Material and Methods

Drosophila genetics

yw was used to reveal wild-type expression patterns. Fly stocks were hbs459, Df(2R)X28 and P[w+]36.1, all described in Artero et al. (2001). Briefly, hbs459 carries a non-sense codon mutation at position 553 in the hibris coding sequence and has been described as protein null. Df(2R)X28 deletes the hibris locus and was used in combination with the hbs459 chromosome to simultaneously remove hibris function but complement second site mutations present in the chromosomes. For expression studies a nuclear-LacZ reporter gene driven by 4 kb of genomic sequence upstream of the hibris transcription unit was constructed in pUAST and transgenic flies were raised. The line P[w+]36.1, in which the reporter construct inserted approximately 650 bp upstream of the hibris transcription start site, was generated using a P-homing approach (Taillebourg and Dura 1999). For phenotypic studies, relevant stocks were balanced with CyO P[w+wgen11lacZ] and homozygous mutant embryos were identified by the lack of β-galactosidase expression.

Histology techniques

Embryos were collected overnight at 25°C on grape juice plates daubed with yeast paste and were processed for whole-mount immunohistochemistry using standard procedures (essentially as described by Rushton et al. 1995) with modifications for fluorescent detection. Antibody dilutions were: anti-β-galactosidase (1:2000, mouse; Promega) and anti-Srp (1:1000, rabbit). Biotinylated antibodies were used in combination with Vector Elite ABC kit (Vector Laboratories, CA). Specimens were mounted in Vectastain (Vector) and microscope images were captured using an Axiocam camera mounted on a Zeiss Axiophot microscope (Zeiss). Immunofluorescent signals in co-localization studies were analyzed using a Leica TCS-NT confocal microscope. hibris RNA localization was detected using digoxigenin-labeled RNA probes using cDNA clone RE70806 as template (Berkeley Drosophila Genome Project), as described (O′Neil and Bier 1994). Figures were assembled in Adobe Photoshop.

Results and Discussion

The P element insertion line P[w+]36.1 reproduces hibris embryonic expression pattern

The hibris reporter P[w+]36.1 was isolated as a P homing event that recapitulated endogenous expression in the mesoderm during the genetic characterization of the hibris gene (Artero et al. 2001; see material and methods). Because Hibris is a membrane bound protein, thus making co-localization with transcription factors difficult, the nuclear localization of the hibris reporter P[w+]36.1 has been used in Drosophila eye morphogenesis and Malpighian tubule development to follow hibris expression (Denholm et al. 2003; Bao and Cagan 2005). In both cases, the hibris loss of function phenotype was consistent with the expression data, thus reinforcing that the reporter recapitulated endogenous hibris expression. To specifically address the degree of overlap between the endogenous and the reporter patterns of expression in the embryo, we detected hibris transcription and β-galactosidase production from the P[w+]36.1 reporter in parallel experiments. Worth noting is that the simultaneous immunodetection of β-galactosidase and Hibris protein is not feasible due to the different fixation conditions required to detect each antigen.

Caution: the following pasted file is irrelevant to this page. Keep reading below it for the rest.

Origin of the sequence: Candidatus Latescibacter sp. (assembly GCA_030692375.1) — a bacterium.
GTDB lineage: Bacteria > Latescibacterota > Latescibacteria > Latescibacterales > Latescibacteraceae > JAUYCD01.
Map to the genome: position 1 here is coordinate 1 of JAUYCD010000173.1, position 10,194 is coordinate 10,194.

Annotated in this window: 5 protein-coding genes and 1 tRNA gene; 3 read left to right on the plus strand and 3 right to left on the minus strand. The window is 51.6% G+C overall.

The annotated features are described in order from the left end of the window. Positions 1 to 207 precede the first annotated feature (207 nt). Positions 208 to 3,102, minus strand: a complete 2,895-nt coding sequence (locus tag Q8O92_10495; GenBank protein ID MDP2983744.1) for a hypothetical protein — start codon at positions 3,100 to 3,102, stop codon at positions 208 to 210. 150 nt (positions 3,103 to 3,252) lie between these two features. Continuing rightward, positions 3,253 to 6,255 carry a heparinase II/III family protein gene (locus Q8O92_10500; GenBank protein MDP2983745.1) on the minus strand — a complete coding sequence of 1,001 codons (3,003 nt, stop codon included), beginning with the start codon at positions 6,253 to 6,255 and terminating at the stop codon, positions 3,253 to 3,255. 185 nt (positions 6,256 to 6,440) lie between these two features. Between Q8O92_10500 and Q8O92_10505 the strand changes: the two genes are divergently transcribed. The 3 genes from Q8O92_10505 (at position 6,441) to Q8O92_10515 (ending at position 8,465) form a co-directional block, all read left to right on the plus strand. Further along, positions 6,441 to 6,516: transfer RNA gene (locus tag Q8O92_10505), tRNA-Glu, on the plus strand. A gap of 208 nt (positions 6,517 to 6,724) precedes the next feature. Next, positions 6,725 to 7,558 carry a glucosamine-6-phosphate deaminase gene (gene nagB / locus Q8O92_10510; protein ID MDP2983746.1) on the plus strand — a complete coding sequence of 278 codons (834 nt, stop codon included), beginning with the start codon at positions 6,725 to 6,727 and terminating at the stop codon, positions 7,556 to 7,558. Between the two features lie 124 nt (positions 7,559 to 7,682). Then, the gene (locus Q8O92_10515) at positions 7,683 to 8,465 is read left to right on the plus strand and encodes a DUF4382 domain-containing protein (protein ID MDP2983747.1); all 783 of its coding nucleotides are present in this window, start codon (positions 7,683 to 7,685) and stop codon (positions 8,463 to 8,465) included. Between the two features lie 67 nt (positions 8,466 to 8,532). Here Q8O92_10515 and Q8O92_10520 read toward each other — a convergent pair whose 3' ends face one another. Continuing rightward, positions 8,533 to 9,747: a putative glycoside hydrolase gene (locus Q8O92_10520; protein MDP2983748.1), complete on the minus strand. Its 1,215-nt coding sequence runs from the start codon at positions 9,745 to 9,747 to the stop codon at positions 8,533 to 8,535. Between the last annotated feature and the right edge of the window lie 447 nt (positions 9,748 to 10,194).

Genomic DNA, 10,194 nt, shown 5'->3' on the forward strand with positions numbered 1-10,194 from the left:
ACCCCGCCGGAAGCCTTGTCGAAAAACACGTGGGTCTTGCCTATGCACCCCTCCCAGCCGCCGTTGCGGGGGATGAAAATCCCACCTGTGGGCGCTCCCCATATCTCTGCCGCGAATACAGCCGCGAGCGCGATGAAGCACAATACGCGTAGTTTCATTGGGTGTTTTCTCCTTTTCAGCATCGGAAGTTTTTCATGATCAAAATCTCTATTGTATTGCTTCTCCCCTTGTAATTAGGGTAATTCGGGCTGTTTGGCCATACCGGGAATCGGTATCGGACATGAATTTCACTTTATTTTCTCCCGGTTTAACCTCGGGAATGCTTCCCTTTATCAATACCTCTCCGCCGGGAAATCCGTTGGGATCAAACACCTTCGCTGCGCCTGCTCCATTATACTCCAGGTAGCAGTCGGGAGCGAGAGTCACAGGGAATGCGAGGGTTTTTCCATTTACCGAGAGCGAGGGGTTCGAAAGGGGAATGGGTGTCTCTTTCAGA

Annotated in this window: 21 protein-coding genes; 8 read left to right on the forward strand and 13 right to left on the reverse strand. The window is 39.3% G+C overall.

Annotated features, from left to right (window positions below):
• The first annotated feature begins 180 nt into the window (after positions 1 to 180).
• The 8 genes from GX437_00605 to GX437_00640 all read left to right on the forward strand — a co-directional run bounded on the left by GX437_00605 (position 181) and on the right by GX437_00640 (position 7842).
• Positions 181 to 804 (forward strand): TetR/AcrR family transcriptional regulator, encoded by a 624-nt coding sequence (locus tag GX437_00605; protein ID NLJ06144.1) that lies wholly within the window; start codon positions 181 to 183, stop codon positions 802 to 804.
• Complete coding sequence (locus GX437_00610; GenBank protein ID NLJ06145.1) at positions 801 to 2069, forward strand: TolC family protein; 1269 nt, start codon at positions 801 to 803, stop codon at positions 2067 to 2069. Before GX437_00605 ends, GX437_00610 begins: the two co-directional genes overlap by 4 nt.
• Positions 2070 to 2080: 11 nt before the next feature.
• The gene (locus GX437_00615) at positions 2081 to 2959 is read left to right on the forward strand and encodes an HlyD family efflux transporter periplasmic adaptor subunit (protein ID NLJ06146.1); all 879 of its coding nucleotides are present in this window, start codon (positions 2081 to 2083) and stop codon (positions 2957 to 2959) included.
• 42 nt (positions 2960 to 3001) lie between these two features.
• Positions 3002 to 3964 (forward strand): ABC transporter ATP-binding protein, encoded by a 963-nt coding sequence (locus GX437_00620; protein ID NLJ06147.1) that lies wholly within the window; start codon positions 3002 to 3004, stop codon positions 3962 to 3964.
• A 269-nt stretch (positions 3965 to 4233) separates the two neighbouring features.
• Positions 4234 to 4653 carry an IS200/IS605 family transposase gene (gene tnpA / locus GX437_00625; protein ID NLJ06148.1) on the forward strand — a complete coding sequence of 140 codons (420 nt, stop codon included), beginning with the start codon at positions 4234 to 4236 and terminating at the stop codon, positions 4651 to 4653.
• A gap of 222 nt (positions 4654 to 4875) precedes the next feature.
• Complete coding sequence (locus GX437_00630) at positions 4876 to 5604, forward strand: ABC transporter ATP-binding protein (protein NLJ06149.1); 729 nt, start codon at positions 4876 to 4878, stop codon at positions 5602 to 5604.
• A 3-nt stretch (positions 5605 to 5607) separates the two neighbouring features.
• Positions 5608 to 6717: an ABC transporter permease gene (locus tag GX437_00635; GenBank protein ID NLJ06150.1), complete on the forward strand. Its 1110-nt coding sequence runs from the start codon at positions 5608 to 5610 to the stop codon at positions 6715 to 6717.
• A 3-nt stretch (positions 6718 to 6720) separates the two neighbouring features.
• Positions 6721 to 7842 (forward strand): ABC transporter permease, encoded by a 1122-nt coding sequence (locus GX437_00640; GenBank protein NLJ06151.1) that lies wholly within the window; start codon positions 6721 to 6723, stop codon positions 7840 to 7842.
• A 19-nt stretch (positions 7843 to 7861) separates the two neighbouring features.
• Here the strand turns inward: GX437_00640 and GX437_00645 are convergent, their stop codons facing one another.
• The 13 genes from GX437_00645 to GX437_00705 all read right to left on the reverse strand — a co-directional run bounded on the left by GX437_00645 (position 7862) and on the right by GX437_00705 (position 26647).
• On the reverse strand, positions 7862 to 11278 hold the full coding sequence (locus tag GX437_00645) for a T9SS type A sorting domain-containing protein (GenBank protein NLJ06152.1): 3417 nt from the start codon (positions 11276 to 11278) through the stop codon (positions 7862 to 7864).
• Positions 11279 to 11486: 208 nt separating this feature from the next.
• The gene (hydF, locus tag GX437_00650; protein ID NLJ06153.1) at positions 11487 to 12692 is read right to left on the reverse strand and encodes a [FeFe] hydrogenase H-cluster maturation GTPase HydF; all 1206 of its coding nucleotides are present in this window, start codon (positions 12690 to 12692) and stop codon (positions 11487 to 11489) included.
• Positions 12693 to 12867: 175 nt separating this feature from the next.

hibris transcripts are strongly expressed in the ventral midline (mesectoderm) and visceral mesoderm precursors in late stage 10 embryos, whereas expression in the somatic mesoderm begins slightly later. P[w+]36.1 embryos recapitulated the midline and mesodermal expression of hibris, with the expected delay for a reporter and an overall weaker signal (Fig. 1A-B). Stage 14 embryos revealed coincident hibris RNA and β-galactosidase expression in the hindgut, pharyngeal muscles, antennomaxillary complex, anal plates, and posterior spiracles (Fig. 1C-H and not shown). However, whereas hibris was clearly expressed in the heart precursors and epidermal muscle attachments, both by in situ hybridization and immunostaining (Fig. 1C; Artero et al. 2001), we only detected very weak expression in the heart precursors of stage 13 embryos and a rather general expression in the epidermis of late P[w+]36.1 embryos, which in addition to ectopic, may include the endogenous expression (not shown).

Figure 1.

A-H. The P[w+]36.1 reporter line recapitulates several aspects of the hibris expression pattern in the embryo. Transcription from the hibris gene (A, C, E, G) and β-galactosidase production from the P[w+]36.1 reporter line (B, D, F, H) were detected by in situ hybridization and immuhistochemistry, respectively. (A) Ventrolateral view of a late stage 10 embryo showing hibris RNA in ventral midline (arrowhead) and visceral mesoderm precursors (bent arrow). The hibris reporter reveals a similar expression pattern in ventrolateral views of stage 11 embryos (B), which includes midline (arrowhead) and mesodermal expression (bent arrow). Dorsal views of stage 14 embryos (C, D) showing hibris transcripts in the heart precursors (white arrowhead), hindgut (bent arrow) pharyngeal muscles (black arrowhead), epidermal muscle attachment sites (arrow) and posterior spiracles (asterisk; C). P[w+]36.1 reporter embryos express β-galactosidase in pharyngeal muscles, posterior spiracles and hindgut (symbols used as in C), but fail to show strong signal in epidermal muscle attachment sites and heart precursors. Stage 14 embryos revealed overlapping expression of hibris and the P[w+]36.1. reporter in the antennomaxillary complex (E, F; arrowheads) and anal plates (G, H; bent arrows). Anterior is to the left in all panels.

The hibris reporter line P[w+]36.1 is expressed in a multipotent hemapotoietic cell population